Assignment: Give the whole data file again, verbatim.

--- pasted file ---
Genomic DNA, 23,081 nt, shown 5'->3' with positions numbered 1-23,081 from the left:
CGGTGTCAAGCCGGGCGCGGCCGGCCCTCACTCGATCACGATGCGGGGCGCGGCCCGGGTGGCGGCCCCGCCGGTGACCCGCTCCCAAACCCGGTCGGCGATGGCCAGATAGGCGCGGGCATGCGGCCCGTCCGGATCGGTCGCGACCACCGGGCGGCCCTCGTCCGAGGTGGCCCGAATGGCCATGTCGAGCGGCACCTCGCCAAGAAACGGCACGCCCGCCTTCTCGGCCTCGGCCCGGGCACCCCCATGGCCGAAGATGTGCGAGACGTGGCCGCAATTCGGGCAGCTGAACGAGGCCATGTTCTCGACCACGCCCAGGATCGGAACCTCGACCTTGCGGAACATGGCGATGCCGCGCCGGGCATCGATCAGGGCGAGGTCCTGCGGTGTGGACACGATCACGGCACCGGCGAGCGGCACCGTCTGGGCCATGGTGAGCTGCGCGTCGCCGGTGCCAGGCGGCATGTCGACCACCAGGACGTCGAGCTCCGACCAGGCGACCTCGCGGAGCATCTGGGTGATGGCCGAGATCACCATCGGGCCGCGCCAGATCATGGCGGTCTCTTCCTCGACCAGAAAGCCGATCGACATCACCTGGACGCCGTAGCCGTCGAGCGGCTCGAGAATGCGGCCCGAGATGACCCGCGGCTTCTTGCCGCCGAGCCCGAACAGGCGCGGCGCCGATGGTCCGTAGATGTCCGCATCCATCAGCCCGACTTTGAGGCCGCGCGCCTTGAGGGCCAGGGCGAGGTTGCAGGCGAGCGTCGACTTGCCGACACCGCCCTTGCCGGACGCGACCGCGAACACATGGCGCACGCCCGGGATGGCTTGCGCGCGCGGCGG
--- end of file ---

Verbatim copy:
Genomic DNA, 23,081 nt, shown 5'->3' with positions numbered 1-23,081 from the left:
CGGTGTCAAGCCGGGCGCGGCCGGCCCTCACTCGATCACGATGCGGGGCGCGGCCCGGGTGGCGGCCCCGCCGGTGACCCGCTCCCAAACCCGGTCGGCGATGGCCAGATAGGCGCGGGCATGCGGCCCGTCCGGATCGGTCGCGACCACCGGGCGGCCCTCGTCCGAGGTGGCCCGAATGGCCATGTCGAGCGGCACCTCGCCAAGAAACGGCACGCCCGCCTTCTCGGCCTCGGCCCGGGCACCCCCATGGCCGAAGATGTGCGAGACGTGGCCGCAATTCGGGCAGCTGAACGAGGCCATGTTCTCGACCACGCCCAGGATCGGAACCTCGACCTTGCGGAACATGGCGATGCCGCGCCGGGCATCGATCAGGGCGAGGTCCTGCGGTGTGGACACGATCACGGCACCGGCGAGCGGCACCGTCTGGGCCATGGTGAGCTGCGCGTCGCCGGTGCCAGGCGGCATGTCGACCACCAGGACGTCGAGCTCCGACCAGGCGACCTCGCGGAGCATCTGGGTGATGGCCGAGATCACCATCGGGCCGCGCCAGATCATGGCGGTCTCTTCCTCGACCAGAAAGCCGATCGACATCACCTGGACGCCGTAGCCGTCGAGCGGCTCGAGAATGCGGCCCGAGATGACCCGCGGCTTCTTGCCGCCGAGCCCGAACAGGCGCGGCGCCGATGGTCCGTAGATGTCCGCATCCATCAGCCCGACTTTGAGGCCGCGCGCCTTGAGGGCCAGGGCGAGGTTGCAGGCGAGCGTCGACTTGCCGACACCGCCCTTGCCGGACGCGACCGCGAACACATGGCGCACGCCCGGGATGGCTTGCGCGCGCGGCGG